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Oil stop leak?


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14 replies to this topic

#1 deks69

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Posted 20 November 2008 - 04:55 AM

Ok I have chaced around this oil leak many times. Replaced oil pan gasket (per mechanics request) and many others, valve covers etc. They are telling me its the main seal, but when I had my clutch redone I told them to check it and they said that wasnt it, and now my new mechanic is telling me that's the only place it could be, because where its always wet is right at the back of bottom of the motor behind the oil pan. I was wonder how you all felt about adding some stop leak for the oils system.? I am not a fan of this kind of junk and it's against my better judgement, but the car doesnt leak oil sitting in the garage, it just looses it driving over a 100 miles round trip then I need to add a half of quart or more. Or is my car actually burning oil? Which also doesnt seem to be (maybe alittle) because my exsaust smoke isn't blue are really that abnormal. So do you think so oil stop leak would hurt anything and maybe fix the leak after the aluminum gets up to running temps. I don't even notice a burning smell while driving. Could be rings, but compression tests dont show any problems. What do you guys think? THanks

#2 EVOthis

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Posted 20 November 2008 - 05:39 AM

what year is the car? mileage?...did your mechanic check the seperator plate on the back of the engine....the plastic ones are prone to leaking...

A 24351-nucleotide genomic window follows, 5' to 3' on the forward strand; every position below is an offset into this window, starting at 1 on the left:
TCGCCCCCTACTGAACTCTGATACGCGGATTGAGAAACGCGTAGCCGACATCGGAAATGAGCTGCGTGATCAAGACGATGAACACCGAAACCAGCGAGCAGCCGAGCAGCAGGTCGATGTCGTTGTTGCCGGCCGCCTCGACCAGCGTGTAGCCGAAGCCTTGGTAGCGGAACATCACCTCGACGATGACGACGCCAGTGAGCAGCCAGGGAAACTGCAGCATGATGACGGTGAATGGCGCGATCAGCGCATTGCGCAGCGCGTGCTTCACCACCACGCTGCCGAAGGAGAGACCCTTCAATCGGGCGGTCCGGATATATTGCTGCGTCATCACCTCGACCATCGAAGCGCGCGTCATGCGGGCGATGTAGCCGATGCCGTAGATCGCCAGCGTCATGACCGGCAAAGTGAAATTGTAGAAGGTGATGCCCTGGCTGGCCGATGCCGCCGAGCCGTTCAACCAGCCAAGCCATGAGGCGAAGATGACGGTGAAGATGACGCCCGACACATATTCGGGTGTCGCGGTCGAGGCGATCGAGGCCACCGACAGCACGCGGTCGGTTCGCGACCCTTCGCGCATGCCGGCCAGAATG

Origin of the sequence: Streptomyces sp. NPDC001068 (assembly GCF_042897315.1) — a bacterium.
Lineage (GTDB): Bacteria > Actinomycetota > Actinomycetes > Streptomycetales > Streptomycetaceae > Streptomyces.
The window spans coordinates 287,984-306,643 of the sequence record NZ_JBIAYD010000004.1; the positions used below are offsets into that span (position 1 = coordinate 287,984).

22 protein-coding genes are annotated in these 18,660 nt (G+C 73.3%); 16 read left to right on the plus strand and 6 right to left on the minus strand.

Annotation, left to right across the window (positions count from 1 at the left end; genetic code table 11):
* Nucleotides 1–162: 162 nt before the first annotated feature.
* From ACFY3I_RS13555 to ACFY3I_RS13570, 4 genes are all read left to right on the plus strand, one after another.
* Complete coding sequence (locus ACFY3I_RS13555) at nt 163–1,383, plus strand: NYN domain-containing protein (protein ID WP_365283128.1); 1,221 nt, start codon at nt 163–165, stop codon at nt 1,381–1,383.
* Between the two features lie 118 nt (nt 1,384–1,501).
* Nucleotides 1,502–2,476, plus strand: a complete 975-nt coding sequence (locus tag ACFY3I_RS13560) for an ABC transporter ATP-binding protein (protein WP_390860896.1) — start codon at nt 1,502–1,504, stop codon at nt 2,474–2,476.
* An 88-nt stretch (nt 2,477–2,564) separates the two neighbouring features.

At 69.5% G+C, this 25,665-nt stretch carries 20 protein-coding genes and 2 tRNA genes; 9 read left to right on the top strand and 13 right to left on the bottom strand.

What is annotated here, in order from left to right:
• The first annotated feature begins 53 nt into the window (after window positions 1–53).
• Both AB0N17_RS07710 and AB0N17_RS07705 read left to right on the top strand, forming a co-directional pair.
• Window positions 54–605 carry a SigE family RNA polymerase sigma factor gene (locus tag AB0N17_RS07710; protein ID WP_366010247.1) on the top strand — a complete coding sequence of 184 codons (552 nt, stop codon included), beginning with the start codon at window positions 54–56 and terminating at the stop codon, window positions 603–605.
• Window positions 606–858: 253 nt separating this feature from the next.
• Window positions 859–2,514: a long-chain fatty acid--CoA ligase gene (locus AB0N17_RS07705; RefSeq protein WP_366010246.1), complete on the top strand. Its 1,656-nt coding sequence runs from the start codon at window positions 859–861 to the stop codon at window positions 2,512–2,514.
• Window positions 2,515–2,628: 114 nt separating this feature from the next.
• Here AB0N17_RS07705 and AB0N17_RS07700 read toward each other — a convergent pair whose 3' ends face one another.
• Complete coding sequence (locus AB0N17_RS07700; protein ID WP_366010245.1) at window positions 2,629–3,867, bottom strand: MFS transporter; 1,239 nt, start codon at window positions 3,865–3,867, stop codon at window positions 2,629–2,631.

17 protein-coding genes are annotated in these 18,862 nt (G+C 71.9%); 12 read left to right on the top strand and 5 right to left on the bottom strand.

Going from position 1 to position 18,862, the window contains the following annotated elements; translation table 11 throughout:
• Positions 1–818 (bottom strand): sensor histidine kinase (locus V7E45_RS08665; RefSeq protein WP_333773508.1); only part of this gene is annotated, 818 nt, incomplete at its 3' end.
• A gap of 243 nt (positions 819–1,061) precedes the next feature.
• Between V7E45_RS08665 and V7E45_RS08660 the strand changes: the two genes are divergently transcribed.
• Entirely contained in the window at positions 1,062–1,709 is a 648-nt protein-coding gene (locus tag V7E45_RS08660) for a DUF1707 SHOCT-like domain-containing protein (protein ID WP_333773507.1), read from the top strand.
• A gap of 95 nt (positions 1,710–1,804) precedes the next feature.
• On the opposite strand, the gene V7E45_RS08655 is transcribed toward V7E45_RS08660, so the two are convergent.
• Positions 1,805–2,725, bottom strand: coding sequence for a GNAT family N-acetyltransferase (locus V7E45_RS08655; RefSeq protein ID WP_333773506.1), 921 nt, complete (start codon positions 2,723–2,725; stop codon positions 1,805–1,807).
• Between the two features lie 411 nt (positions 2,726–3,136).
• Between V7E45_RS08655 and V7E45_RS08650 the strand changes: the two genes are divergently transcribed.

#3 grossgary

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Posted 20 November 2008 - 09:51 AM

the separator plates do leak usually, but i don't know if they leak 1/2 a quart in 100 miles? that seems excessive even for a really bad separator plate leak.

obviously you already know that the oil stop leak stuff is bad news and shouldn't be used. that being said...i do know people that have run the engine too low on oil because of significant leaks like yours and seized the engine. if it's bad enough to be half a quart this time, it might be 2.5 next time... so, if it could help some and prevent engine loss then maybe it's worth a shot. a quart every couple hundred miles sounds really bad and really expensive. so while i don't recommend it, i do see where tough times might be worth it.

your best shot unfortunately is to have it fixed properly. but you know that already. it's still cheaper than a new car. is that not feasible to have it fixed now?

and you're absolutely positive it's not something else ending up down there? the rear passengers side cam cap can leak a good bit and end up down around the rear of the motor too. that's really easy to check and replace - 2 bolts and that's it. and even oil from up front can drip and blow back all underneath everything, but i would think that would be obvious and it seems you've already had a good look at it.

#4 nipper

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Posted 20 November 2008 - 09:56 AM